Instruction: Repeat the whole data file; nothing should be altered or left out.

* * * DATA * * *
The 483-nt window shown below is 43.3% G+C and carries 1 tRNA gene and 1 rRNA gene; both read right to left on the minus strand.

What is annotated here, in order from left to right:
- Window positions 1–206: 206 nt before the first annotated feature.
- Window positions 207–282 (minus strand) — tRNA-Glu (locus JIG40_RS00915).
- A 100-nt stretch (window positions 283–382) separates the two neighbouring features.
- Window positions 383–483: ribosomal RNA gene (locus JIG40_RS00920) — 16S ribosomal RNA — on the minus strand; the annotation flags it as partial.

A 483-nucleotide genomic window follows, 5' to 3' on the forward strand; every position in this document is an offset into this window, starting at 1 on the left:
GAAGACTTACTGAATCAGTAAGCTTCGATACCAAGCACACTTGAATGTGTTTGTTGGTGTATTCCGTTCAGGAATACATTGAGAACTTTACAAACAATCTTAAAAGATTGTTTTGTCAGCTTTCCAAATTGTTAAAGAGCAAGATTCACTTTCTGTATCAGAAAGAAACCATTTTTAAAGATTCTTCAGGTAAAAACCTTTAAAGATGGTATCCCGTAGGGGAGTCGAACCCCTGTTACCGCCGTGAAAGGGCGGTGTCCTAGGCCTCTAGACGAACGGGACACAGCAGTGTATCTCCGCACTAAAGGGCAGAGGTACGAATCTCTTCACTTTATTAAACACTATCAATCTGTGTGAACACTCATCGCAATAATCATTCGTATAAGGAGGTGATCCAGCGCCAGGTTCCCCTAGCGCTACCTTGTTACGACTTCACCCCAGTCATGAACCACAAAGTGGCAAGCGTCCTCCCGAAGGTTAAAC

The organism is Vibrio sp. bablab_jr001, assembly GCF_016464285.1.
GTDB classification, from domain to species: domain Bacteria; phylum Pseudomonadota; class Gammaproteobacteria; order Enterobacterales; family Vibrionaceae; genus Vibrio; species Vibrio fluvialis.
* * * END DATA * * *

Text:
The 483-nt window shown below is 43.3% G+C and carries 1 tRNA gene and 1 rRNA gene; both read right to left on the minus strand.

What is annotated here, in order from left to right:
- Window positions 1–206: 206 nt before the first annotated feature.
- Window positions 207–282 (minus strand) — tRNA-Glu (locus JIG40_RS00915).
- A 100-nt stretch (window positions 283–382) separates the two neighbouring features.
- Window positions 383–483: ribosomal RNA gene (locus JIG40_RS00920) — 16S ribosomal RNA — on the minus strand; the annotation flags it as partial.

A 483-nucleotide genomic window follows, 5' to 3' on the forward strand; every position in this document is an offset into this window, starting at 1 on the left:
GAAGACTTACTGAATCAGTAAGCTTCGATACCAAGCACACTTGAATGTGTTTGTTGGTGTATTCCGTTCAGGAATACATTGAGAACTTTACAAACAATCTTAAAAGATTGTTTTGTCAGCTTTCCAAATTGTTAAAGAGCAAGATTCACTTTCTGTATCAGAAAGAAACCATTTTTAAAGATTCTTCAGGTAAAAACCTTTAAAGATGGTATCCCGTAGGGGAGTCGAACCCCTGTTACCGCCGTGAAAGGGCGGTGTCCTAGGCCTCTAGACGAACGGGACACAGCAGTGTATCTCCGCACTAAAGGGCAGAGGTACGAATCTCTTCACTTTATTAAACACTATCAATCTGTGTGAACACTCATCGCAATAATCATTCGTATAAGGAGGTGATCCAGCGCCAGGTTCCCCTAGCGCTACCTTGTTACGACTTCACCCCAGTCATGAACCACAAAGTGGCAAGCGTCCTCCCGAAGGTTAAAC

The organism is Vibrio sp. bablab_jr001, assembly GCF_016464285.1.
GTDB classification, from domain to species: domain Bacteria; phylum Pseudomonadota; class Gammaproteobacteria; order Enterobacterales; family Vibrionaceae; genus Vibrio; species Vibrio fluvialis.